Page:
Two threads come together when Larry Childs, a criminal it cost Teresa her marriage and her son to catch, is about to walk because of deals within the system. For Childs, having been hired by Sean’s father, turns out to be the murderer of Sean’s mother as well. Sean sets out to kill both Childs and his father. Although the plan is Sean’s, Teresa, because of her own mistreatment by the law, is convinced Sean is right to despise the legal mechanism. She throws a gun Sean used into the river, thus becoming an accomplice and taking her place outside the procedures of the state while retaining her commitment to good. So Boy Wonder takes the further step of the criminal’s teaching the cops about the good.

Of course Sean is unlike any of the other criminals. He is, as the title suggests, a super-hero. He is young, good looking, powerful, and hot. The serial killer, once the creepy Scorpio, is now the nicest kid on the block. He, like John Doe, thinks, like all super heroes, that he works outside the law for good. But, unlike John Doe’s victims, his victims are very bad guys, child murderers, not merely fat or vain people. These people are indubitably bad. Bad, bad, bad. For Sean can only detect evil that’s way past the red line. Strangely, he lets his victims beat him for awhile before he rears up and destroys them. This seems to be a reflection of the beatings his father gave him as a child. But it also seems to be a need to feel the depths of their evil before he can erupt. His is finally a passionate vengeance taken in Homeric wrath. It is not so easy to call Sean’s vigilantism insane what with the court releasing these very bad criminals on deals.

But Sean is damaged. Through flashbacks that sputter and spark like old flashbulbs we glimpse his mind. It is filled with unforgettable glimpses of that horrible night his mother was murdered. When Sean kills his father, he says, “I’m sorry.” The father, thinking he has once again successfully spun his mind games, smiles, only to have Sean continue, “I’m sorry I can’t believe you,” and blow him away. This, combined with the insanity of everyday life, is a rejection of the entire inherited culture in which the father’s monstrousness has destroyed the mother’s refinement and replaced it with farce.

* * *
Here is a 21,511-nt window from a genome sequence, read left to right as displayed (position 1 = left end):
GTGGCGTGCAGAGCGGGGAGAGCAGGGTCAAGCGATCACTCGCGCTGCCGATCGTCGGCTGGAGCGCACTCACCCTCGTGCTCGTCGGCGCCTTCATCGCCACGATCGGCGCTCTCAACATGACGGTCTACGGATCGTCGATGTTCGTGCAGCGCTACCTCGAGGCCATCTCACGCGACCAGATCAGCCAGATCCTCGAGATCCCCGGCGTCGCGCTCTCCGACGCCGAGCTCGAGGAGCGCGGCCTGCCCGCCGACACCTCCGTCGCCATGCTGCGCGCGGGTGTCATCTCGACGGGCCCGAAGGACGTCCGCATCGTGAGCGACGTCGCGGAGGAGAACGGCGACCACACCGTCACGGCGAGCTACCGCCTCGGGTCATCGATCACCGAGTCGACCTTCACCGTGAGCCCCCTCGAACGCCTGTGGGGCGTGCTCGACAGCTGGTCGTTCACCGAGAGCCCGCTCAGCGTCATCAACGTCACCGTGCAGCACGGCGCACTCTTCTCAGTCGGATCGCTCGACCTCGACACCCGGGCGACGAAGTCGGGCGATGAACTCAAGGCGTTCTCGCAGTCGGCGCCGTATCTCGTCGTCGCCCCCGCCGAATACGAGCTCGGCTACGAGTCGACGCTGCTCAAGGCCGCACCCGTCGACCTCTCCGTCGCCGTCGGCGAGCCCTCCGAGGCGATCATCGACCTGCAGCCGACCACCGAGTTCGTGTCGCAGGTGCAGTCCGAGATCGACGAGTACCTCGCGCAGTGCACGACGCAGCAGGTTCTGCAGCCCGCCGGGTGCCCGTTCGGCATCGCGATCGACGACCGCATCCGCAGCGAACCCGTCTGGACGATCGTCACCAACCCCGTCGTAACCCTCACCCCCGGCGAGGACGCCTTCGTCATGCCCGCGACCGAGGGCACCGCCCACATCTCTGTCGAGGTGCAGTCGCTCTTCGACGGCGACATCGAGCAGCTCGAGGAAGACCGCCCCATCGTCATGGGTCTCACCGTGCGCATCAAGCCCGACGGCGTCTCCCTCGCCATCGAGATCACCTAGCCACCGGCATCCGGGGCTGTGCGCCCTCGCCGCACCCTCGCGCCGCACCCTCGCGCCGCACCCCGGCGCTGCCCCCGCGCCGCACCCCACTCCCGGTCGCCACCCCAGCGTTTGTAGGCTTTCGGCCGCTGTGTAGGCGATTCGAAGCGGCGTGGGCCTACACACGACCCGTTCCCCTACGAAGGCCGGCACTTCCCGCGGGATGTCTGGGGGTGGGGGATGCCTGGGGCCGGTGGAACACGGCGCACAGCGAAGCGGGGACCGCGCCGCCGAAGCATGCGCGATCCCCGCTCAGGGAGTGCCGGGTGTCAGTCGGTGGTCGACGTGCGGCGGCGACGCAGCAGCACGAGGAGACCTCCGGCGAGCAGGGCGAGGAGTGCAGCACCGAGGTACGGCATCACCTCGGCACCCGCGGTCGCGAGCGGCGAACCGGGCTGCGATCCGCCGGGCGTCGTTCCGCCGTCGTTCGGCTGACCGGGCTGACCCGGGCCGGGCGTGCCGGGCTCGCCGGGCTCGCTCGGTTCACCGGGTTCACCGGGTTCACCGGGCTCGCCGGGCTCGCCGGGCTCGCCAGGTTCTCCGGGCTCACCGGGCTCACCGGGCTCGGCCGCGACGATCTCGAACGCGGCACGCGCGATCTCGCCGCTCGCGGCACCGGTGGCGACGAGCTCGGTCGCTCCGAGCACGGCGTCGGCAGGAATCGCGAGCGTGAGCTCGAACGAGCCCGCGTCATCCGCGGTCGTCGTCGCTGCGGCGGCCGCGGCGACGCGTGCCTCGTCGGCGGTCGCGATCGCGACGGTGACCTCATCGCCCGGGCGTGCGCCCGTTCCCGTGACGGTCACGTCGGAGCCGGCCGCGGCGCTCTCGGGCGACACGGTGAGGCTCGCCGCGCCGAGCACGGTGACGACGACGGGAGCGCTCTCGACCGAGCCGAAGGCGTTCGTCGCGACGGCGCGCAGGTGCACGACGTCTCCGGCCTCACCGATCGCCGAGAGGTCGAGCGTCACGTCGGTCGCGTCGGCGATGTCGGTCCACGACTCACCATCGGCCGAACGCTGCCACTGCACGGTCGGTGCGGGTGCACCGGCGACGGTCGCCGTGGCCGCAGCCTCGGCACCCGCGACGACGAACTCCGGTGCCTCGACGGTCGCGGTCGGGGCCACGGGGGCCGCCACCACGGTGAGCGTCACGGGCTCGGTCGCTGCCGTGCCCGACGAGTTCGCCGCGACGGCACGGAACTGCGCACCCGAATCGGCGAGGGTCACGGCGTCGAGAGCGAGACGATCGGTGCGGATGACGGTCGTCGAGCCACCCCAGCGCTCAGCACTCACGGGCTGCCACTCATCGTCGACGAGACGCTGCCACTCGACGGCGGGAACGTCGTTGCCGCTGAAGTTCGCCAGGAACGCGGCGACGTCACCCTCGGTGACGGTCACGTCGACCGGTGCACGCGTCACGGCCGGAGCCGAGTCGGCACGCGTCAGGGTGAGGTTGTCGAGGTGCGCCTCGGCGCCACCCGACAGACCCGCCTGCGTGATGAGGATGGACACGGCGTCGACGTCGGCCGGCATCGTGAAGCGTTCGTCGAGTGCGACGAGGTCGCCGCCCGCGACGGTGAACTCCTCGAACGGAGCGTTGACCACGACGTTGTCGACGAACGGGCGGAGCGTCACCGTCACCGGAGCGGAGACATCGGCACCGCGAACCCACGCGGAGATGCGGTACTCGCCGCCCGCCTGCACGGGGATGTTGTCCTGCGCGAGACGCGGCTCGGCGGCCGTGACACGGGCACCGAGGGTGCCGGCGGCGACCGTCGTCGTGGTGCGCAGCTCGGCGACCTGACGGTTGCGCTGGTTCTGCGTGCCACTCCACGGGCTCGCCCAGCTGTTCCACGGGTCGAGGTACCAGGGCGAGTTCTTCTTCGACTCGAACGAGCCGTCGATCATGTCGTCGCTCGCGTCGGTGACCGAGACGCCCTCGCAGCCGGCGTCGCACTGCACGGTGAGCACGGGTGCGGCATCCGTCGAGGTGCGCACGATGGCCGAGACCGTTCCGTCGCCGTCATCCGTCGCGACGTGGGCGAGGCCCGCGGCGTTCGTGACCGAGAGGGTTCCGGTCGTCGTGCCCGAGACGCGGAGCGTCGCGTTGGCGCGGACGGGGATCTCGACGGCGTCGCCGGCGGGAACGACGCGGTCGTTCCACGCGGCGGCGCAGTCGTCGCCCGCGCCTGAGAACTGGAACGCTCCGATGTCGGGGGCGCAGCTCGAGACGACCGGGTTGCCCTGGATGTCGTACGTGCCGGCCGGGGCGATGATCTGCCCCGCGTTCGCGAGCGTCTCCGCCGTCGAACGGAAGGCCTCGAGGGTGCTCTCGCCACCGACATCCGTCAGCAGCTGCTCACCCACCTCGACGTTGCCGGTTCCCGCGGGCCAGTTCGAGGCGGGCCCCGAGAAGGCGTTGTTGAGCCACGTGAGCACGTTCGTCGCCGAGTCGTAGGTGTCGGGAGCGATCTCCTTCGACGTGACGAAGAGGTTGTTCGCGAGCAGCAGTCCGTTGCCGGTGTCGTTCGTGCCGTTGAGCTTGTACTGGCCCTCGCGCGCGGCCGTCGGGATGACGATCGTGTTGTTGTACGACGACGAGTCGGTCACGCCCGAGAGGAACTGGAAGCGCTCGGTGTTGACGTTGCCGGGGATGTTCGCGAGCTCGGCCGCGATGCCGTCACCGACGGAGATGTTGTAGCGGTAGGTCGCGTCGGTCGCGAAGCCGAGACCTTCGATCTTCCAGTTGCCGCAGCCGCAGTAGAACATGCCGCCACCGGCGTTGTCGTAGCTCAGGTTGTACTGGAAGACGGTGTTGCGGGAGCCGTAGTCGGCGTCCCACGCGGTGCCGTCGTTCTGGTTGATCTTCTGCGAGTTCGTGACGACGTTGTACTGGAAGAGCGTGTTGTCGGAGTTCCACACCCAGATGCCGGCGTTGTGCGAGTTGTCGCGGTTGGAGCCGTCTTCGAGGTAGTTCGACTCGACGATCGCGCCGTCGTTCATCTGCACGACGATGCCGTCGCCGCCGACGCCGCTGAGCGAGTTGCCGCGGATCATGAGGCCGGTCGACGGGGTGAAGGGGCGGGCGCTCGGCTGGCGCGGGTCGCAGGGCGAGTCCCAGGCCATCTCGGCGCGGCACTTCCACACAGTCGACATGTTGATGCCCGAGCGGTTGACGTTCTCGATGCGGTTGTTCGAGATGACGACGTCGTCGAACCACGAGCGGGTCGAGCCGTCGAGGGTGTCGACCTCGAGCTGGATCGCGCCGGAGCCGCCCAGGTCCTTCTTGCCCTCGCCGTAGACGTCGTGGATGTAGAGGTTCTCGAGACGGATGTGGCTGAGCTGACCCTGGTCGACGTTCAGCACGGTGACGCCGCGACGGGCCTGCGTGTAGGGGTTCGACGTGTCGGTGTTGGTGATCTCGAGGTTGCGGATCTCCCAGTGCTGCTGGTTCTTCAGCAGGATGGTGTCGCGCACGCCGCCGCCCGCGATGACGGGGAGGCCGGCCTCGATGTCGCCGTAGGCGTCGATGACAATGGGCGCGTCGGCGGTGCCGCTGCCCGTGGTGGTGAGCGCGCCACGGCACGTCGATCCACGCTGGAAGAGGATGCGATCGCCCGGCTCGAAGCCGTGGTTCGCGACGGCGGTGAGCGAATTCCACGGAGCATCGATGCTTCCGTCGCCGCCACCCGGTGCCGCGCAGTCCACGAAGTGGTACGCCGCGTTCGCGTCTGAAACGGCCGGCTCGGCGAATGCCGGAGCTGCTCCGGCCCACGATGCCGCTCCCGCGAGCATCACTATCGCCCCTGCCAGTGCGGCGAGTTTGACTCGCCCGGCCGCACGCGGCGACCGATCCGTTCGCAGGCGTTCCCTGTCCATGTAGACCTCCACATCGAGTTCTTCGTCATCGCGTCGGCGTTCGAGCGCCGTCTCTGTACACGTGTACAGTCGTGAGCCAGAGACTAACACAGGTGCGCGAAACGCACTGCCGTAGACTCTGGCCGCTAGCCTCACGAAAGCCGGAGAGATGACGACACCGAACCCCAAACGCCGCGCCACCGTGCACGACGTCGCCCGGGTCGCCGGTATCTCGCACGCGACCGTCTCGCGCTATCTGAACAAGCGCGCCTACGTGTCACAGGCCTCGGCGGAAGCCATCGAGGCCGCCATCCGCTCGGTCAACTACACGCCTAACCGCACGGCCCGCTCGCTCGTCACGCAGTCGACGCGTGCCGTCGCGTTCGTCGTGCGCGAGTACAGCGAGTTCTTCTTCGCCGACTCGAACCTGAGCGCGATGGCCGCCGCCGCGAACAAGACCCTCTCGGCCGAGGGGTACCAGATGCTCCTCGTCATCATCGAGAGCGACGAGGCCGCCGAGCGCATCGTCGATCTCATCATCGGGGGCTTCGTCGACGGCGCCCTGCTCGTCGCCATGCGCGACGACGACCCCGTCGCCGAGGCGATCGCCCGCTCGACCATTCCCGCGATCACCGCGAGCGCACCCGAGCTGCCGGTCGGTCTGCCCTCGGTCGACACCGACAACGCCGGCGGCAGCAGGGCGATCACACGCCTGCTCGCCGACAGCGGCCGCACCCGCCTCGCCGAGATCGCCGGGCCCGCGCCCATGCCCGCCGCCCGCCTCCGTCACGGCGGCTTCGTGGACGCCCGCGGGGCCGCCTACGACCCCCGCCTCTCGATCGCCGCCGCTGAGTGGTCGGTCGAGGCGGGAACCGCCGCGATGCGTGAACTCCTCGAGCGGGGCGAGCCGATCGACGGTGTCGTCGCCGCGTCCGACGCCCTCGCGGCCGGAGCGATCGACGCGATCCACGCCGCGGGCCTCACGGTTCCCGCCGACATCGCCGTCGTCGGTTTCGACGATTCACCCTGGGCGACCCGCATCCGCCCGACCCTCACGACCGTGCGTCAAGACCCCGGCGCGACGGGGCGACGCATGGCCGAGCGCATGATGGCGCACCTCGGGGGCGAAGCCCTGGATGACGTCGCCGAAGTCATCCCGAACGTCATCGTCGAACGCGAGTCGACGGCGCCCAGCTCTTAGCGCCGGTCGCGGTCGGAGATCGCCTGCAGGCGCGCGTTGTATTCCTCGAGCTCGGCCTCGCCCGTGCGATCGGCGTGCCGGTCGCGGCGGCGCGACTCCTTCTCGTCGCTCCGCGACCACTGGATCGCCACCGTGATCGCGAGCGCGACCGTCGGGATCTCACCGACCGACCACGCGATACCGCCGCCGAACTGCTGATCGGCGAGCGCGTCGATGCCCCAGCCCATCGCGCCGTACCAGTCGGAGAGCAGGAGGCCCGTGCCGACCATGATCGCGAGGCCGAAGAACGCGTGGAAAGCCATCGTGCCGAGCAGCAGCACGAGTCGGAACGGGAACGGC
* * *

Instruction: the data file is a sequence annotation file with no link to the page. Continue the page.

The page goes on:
The super-hero tights and the super powers are gone, but Sean can, when he chooses, destroy all evil. He is an abused child’s dream, an escape into semi-believeable fantasy of protective super-heroism. With this super-strength he can say good-bye to community. He dishes out justice according to his own lights which are better than those of the entire world. He is the whole community. He is also a serial killer, as are all super heroes and all cops. The demented Scorpio, and the soul-dead John Doe have morphed into the boy next door. The lone madman acting alone is a darn nice kid, and the good he thinks he is doing is really good.

Seeking denial in dreams of super-heroism is the last stage in the disintegration of a “culture”. For a “culture” is the articulation of a way of life, and to live only in dream is to enter death’s portico. A super-hero is, after all, a serial killer, a serial killer, to be sure, of bad guys. He defeats evil with evil but isn’t real. The present plague of movie super-heroes is a mass dream escape from the void revealed by a dissolving culture. In retrospect American “culture” will be hard to find. It is a country founded on ideals whose ideals were apparently sham. The cop movies articulate a gradual revelation of this truth. America was the “shop” in The Sting. The guys who were supposed to preserve the ideals we exist for were really subverting them. Even the last refuge, the family, is but a stage set to seduce you to collaborate in your own destruction. As in Boy Wonder it turns out to be a cauldron of madness, of forced collaboration in monstrous lies. America betrayed its ideals through an embrace of the clever double-cross, leaving its citizenry lost in confusion and its history in a muddle.

What, in the end, was it? What in the end is a country founded on an idea when that idea turns out to have been the cover up for a con? Will its history continue to present the cover story as truth? The idea that the victor writes history and can so make it up is wrong. Victory is brief, the historian’s gaze long. One need only contemplate the crumbling reputations of Jefferson, Columbus, FDR, and other American heroes to see how a drop of truth spoils the whole stew pot of propaganda until one doubts the entire fabric of the past. What America truly is is now known in all the world… with the exception of here where the ostrich has come home to roost.

When the hot flame of events dies down, the historian will pick what’s left apart with his tweezers. Those who would remake history have no idea of the truly awesome powers of a good scholar free of prejudice. Perhaps they don’t care. But what is a victory over ones own better self worth?

Michael Doliner studied with Hannah Arendt at the University of Chicago and has taught at Valparaiso University and Ithaca College. He can be reached at: